Just because an employer discovers that an applicant has committed a crime doesn’t necessarily mean that the applicant will be turned away. Job applicants can improve their chances simply by being honest about their past, so their background checks don’t turn up surprises that call into question the applicant’s candor. Federal law protects applicants who get turned away for erroneous background check results, and also provides recourse for some applicants who are unfairly rejected on the basis of their history. The federal Fair Credit Reporting Act (FCRA), 15 U.S.C. 1681, imposes requirements on employers who wish to obtain and use criminal background checks. In addition to getting an applicant’s written consent to conduct a criminal background check, the FCRA also requires the employer to notify the applicant if it will base its employment decision on the report, provide the applicant with a copy of the report, and notify the applicant if a final decision was based on the report. The job applicant has the opportunity to dispute the content of a report if it contains errors, as is unfortunately quite common. In the right circumstances, denying employment on the basis of a criminal background check can violate federal discrimination law. Under Title VII of the Civil Rights Act of 1964, an employer cannot base employment decisions on criminal background checks if doing so would significantly disadvantage a racial group and they are not “job related and consistent with business necessity.” The federal Equal Opportunity Employment Commission (EEOC) advises employers to consider the nature of the crime, when it occurred, and whether it is related to the job in question, and also give the applicant a chance to explain the record. An employer also needs to apply the same standard to all applicants with similar criminal histories. The EEOC further cautions employers against relying on arrest records, which in and of themselves are not proof that the applicant has broken the law, without further investigation.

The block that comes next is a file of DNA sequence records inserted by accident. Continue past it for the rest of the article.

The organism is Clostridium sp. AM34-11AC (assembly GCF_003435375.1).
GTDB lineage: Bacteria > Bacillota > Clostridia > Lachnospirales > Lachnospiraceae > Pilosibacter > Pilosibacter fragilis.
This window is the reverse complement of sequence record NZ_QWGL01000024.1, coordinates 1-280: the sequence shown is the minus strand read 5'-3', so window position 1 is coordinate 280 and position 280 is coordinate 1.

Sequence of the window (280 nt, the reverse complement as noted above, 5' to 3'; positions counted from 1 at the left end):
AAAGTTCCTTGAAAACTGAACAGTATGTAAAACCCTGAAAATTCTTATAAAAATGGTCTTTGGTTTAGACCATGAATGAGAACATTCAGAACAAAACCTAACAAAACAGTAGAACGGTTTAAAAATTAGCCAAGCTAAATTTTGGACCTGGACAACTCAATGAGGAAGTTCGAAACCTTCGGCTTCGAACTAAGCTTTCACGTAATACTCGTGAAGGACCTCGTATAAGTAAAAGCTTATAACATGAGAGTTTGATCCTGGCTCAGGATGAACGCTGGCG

If in doubt, an attorney can help